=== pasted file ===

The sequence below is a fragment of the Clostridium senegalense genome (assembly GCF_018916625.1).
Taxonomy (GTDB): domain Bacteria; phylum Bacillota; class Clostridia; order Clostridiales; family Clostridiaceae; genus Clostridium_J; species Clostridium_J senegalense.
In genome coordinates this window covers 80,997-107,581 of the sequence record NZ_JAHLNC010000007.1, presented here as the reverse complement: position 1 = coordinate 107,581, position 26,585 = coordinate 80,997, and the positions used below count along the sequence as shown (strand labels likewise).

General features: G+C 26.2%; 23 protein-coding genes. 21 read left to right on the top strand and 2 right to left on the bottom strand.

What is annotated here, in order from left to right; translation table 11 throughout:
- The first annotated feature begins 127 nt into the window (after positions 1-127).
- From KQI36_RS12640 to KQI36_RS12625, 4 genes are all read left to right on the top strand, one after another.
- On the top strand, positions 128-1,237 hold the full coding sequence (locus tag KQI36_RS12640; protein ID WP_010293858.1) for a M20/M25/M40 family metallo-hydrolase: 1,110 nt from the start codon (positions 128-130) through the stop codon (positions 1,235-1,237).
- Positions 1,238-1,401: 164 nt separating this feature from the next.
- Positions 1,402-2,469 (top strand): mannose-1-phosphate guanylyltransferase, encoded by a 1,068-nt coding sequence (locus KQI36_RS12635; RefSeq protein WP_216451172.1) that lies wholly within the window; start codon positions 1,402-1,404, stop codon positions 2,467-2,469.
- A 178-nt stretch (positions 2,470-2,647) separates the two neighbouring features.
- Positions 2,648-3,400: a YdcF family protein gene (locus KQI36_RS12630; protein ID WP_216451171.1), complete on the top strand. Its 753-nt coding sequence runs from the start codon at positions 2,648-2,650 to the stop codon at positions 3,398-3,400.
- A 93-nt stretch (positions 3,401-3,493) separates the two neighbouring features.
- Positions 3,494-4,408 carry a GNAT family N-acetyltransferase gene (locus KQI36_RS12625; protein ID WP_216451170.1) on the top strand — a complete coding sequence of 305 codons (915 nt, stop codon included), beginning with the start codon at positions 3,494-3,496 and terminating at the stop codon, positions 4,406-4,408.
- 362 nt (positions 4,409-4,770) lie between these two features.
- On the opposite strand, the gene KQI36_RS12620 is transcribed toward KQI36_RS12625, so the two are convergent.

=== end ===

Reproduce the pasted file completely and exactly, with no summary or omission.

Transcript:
The sequence below is a fragment of the Clostridium senegalense genome (assembly GCF_018916625.1).
Taxonomy (GTDB): domain Bacteria; phylum Bacillota; class Clostridia; order Clostridiales; family Clostridiaceae; genus Clostridium_J; species Clostridium_J senegalense.
In genome coordinates this window covers 80,997-107,581 of the sequence record NZ_JAHLNC010000007.1, presented here as the reverse complement: position 1 = coordinate 107,581, position 26,585 = coordinate 80,997, and the positions used below count along the sequence as shown (strand labels likewise).

General features: G+C 26.2%; 23 protein-coding genes. 21 read left to right on the top strand and 2 right to left on the bottom strand.

What is annotated here, in order from left to right; translation table 11 throughout:
- The first annotated feature begins 127 nt into the window (after positions 1-127).
- From KQI36_RS12640 to KQI36_RS12625, 4 genes are all read left to right on the top strand, one after another.
- On the top strand, positions 128-1,237 hold the full coding sequence (locus tag KQI36_RS12640; protein ID WP_010293858.1) for a M20/M25/M40 family metallo-hydrolase: 1,110 nt from the start codon (positions 128-130) through the stop codon (positions 1,235-1,237).
- Positions 1,238-1,401: 164 nt separating this feature from the next.
- Positions 1,402-2,469 (top strand): mannose-1-phosphate guanylyltransferase, encoded by a 1,068-nt coding sequence (locus KQI36_RS12635; RefSeq protein WP_216451172.1) that lies wholly within the window; start codon positions 1,402-1,404, stop codon positions 2,467-2,469.
- A 178-nt stretch (positions 2,470-2,647) separates the two neighbouring features.
- Positions 2,648-3,400: a YdcF family protein gene (locus KQI36_RS12630; protein ID WP_216451171.1), complete on the top strand. Its 753-nt coding sequence runs from the start codon at positions 2,648-2,650 to the stop codon at positions 3,398-3,400.
- A 93-nt stretch (positions 3,401-3,493) separates the two neighbouring features.
- Positions 3,494-4,408 carry a GNAT family N-acetyltransferase gene (locus KQI36_RS12625; protein ID WP_216451170.1) on the top strand — a complete coding sequence of 305 codons (915 nt, stop codon included), beginning with the start codon at positions 3,494-3,496 and terminating at the stop codon, positions 4,406-4,408.
- 362 nt (positions 4,409-4,770) lie between these two features.
- On the opposite strand, the gene KQI36_RS12620 is transcribed toward KQI36_RS12625, so the two are convergent.